Literature Opinion

BOOK REVIEW: The Culinary Canon

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Megan Jane de Paulo's cookbook, The Culinary Canon, aims for gourmet greatness but sadly misfires, writes Elizabeth Spiegel.

DURING COVID LOCKDOWNS, millions of people discovered – or rediscovered – domestic arts. Some took their new skills to social media and a few to books.

A few of these books are delightful, like B Dylan HollisBaking Yesteryear. It takes boldness, though, for a person with virtually no experience in a professional kitchen to title her self-published book The Culinary Canon.

“Most” of the recipes, we’re told in ‘About this book’, are for one-to-two serves because it’s easier to double or triple a recipe than to halve it. Which makes sense, except that there’s rarely any indication of whether, to serve four people, I should multiply by two or four. Or in some cases, like the butter chicken, to just use the quantities listed.

The ‘Introduction’ includes some interesting facts about measurements – in particular, the variation in cup and spoon measurements throughout the world – to explain why she has chosen to use only millilitres for liquids and grams for dry ingredients. I’m not entirely convinced that this achieves a more consistent result than spoon measurements when it comes to spice measures of a few grams, but perhaps that’s just my scales.

You might expect that the list of equipment basics would be sufficient to prepare the recipes in this “foundation” text, but not so. For example, while it includes an Instant Pot, air fryer and toaster, it doesn’t include a wok or silicone mat.

The work lacks consistency on many levels. In the pantry, flour (no specific type) is grouped with sugar (granulated, caster and brown) under ‘Dry goods’, while white rice and puy lentils are listed under ‘Misc’. ‘Vinegars’ and ‘Oils’ have their own groups, while passata appears under ‘Liquids’, chicken stock under ‘Seasonings’ and coconut milk under ‘Canned’.

In the fridge, one new-to-me condiment is toban djan; when used in a recipe, this becomes ‘doubanjiang’. (This spicy bean paste is marketed under both names, but a cookbook author should either stick to one or explain that they’re both the same thing.)

Each section leads with a quote, or a few quotes, often in small, pale grey text. Many of these are still in copyright, so I have to wonder whether permission has been obtained — particularly since some are incorrectly cited. Good Omens is by Neil Gaiman and Terry Pratchett; Baron Harkonnen’s statement in the movie adaptations of Dune that ‘He who controls the spice, controls the universe’ is uncredited as ‘Whoever controls the spice controls the universe’.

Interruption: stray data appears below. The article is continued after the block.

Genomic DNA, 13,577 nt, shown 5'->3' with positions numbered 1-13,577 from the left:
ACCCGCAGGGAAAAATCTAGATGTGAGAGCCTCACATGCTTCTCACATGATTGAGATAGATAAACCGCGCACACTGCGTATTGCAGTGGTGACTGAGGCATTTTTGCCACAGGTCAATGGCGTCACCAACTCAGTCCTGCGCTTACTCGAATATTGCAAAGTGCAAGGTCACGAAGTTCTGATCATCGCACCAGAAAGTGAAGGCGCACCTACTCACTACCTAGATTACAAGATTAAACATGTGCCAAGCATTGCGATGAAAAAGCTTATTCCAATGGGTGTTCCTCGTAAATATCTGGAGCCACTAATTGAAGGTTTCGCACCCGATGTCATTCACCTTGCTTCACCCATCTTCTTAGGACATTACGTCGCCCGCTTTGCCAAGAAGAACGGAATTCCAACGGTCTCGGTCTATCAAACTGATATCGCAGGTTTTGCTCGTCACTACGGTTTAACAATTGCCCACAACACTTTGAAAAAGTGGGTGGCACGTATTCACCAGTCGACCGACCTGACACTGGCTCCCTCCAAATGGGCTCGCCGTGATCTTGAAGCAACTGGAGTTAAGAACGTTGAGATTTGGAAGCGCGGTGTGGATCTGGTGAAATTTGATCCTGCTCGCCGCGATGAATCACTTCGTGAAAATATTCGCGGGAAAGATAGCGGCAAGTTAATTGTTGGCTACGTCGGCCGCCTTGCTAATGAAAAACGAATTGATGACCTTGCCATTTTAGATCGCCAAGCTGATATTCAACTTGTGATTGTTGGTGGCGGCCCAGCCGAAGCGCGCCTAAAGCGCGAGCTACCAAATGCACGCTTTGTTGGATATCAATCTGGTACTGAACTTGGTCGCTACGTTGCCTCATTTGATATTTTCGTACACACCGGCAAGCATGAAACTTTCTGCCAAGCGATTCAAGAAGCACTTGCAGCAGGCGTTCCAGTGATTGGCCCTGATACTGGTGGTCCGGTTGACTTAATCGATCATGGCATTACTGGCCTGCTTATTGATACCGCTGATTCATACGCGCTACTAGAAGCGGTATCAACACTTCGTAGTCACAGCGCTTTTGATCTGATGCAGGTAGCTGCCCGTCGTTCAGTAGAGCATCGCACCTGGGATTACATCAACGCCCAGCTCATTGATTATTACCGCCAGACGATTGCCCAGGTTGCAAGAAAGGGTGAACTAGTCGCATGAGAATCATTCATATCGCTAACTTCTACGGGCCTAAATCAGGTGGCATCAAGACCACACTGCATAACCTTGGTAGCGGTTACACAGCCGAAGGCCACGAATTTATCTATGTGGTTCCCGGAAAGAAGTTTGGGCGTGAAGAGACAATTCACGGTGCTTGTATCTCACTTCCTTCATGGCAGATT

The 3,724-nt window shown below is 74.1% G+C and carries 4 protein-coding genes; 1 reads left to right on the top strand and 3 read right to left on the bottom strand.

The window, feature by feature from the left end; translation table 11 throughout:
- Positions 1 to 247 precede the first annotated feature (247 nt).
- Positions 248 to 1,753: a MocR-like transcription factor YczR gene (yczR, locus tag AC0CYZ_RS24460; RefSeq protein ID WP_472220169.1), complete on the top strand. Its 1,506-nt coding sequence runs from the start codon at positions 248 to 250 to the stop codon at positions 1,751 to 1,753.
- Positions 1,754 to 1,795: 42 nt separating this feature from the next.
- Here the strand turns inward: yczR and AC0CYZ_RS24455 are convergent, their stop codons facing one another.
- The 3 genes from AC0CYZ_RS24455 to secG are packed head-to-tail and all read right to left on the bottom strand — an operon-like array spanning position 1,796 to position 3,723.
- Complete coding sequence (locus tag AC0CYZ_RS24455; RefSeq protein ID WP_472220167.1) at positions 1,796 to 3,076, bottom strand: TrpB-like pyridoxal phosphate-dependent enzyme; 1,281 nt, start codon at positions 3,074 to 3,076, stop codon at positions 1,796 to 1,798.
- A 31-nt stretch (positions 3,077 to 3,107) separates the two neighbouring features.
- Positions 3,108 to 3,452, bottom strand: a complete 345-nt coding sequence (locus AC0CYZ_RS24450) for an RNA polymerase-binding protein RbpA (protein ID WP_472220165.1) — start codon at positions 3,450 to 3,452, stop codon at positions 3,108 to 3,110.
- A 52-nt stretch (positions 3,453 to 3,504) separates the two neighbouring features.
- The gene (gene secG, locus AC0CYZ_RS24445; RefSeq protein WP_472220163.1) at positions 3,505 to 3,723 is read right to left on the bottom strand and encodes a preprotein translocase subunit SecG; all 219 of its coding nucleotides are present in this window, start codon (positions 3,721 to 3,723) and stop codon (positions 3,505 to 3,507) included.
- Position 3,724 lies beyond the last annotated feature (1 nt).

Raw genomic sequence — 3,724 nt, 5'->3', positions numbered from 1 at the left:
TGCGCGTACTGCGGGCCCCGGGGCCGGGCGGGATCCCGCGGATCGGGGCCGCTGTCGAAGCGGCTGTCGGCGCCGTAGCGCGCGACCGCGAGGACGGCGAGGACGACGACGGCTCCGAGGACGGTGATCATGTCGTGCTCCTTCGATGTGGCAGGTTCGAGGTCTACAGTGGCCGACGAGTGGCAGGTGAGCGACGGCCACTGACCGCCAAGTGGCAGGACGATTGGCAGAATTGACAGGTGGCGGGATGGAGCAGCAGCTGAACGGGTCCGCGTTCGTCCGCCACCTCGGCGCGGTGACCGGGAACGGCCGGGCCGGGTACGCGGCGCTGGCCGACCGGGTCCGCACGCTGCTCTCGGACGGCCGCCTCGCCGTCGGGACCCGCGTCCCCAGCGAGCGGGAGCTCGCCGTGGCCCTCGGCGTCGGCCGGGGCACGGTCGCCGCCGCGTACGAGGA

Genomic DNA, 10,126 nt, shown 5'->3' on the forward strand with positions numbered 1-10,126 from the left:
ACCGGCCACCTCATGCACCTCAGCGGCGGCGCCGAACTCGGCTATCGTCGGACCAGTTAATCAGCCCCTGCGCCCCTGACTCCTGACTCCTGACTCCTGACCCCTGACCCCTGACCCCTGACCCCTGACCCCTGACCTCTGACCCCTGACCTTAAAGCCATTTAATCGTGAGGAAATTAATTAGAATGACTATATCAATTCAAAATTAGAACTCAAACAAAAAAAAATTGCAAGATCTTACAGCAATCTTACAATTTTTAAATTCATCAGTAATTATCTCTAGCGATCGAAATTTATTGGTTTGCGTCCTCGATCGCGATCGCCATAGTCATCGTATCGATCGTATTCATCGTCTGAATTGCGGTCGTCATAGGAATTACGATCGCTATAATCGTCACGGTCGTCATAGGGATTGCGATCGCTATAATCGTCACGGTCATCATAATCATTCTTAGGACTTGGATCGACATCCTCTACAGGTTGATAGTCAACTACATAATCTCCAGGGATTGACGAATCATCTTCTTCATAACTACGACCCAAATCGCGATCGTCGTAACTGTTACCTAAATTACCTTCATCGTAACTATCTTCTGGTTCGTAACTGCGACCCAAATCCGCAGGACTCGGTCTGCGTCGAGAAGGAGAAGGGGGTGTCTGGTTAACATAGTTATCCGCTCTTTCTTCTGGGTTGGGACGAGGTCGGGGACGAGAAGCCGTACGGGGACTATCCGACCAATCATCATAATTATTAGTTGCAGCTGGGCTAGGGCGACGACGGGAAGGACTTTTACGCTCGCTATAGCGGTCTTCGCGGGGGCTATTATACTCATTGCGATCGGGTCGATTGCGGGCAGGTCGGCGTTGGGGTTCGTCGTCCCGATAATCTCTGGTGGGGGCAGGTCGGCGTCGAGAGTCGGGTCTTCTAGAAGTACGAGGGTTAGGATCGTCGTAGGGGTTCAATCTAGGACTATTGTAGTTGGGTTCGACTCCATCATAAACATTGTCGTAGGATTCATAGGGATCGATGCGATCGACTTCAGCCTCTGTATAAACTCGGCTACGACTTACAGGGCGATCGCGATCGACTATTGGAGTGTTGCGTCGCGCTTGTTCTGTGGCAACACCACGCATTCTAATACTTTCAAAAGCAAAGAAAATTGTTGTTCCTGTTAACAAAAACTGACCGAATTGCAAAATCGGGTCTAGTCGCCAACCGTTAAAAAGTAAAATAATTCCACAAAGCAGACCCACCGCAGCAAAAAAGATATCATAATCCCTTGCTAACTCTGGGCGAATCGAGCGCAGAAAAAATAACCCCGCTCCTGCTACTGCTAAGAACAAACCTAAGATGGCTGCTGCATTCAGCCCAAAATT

I haven’t tried every recipe in this book (and won’t), but have tested a few.

Butter chicken with spinach was very tasty — a little heavy on the cumin, but that may be either personal taste or the vagaries of using a digital scale rather than measuring spoons to measure small quantities of spices. The quantity listed, satisfied four hungry adults.

However, considering that this book is described as “foundation[al] knowledge”, the reader should perhaps be told not to add all chicken to the pan at once, but instead to brown it in batches. Similarly, the Chai nuts were delicious, but a new baker might not know that the butter must be at room temperature before creaming with sugar. I’m not convinced that an inexperienced cook – or indeed anyone – should risk laying tempura-battered shiso leaves into hot oil ‘with two hands’ rather than tongs or chopsticks.

The ‘quiche formula’ of one egg to 120ml dairy is followed by a recipe calling for three eggs and 375ml dairy. ‘Dairy’ in this case presumably means milk, cream or some combination of the two – but not cheese, which is separately listed – because it isn’t spelt out anywhere.

Attractive photos, that enhance the book’s appearance, are either the author’s own or licenced from Few are captioned (while Unsplash asks that photographers be credited, it does not insist), so it’s impossible to know which are which.

Serving suggestions – oddly headed ‘Plate analysis’ – are attractively photographed with clear instructions as to how the result was achieved. It’s a pity, then, that some require recipes promised for volume two.

A copy editor could have been expected to suggest revisions to the idiosyncratic punctuation and many run-on sentences; to pick up errors like ‘it’s usage’, ‘finally chopped’ garlic and shallots, the ‘Goldilocks Principal’ and a note that it’s best to use brown/yellow/white onions – in a recipe for roast pumpkin that doesn’t include onions.

A cookbook editor would almost certainly have identified recipes where an ingredient was omitted (pear tarte tatin) or included twice (butter chicken) or where an item of equipment was listed but never used (Nanna de Paulo’s scones). An editor might also have pointed out that a sandwich gets its name from the Earl of Sandwich and the noun is a century older than the verb (to sandwich something).

My final verdict: a book with many interesting facts and some tasty recipes, but it desperately needed the intervention of an experienced professional editor — ideally one specialising in cookbooks. Despite its attractive presentation, the myriad of errors and inconsistencies make the overall product an unprofessional one.

Elizabeth Spiegel is a professional editor (but not a cookbook editor) and experienced home cook.

'The Culinary Canon, Foundation Knowledge: Volume 1, Edition 1' by Megan Jane de Paulo is available here for $40.00 RRP (paperback) or $11.99 RRP (digital edition).

This book was reviewed by an IA Book Club member. If you would like to receive free high-quality books and have your review published on IA, subscribe to Independent Australia for your complimentary IA Book Club membership.

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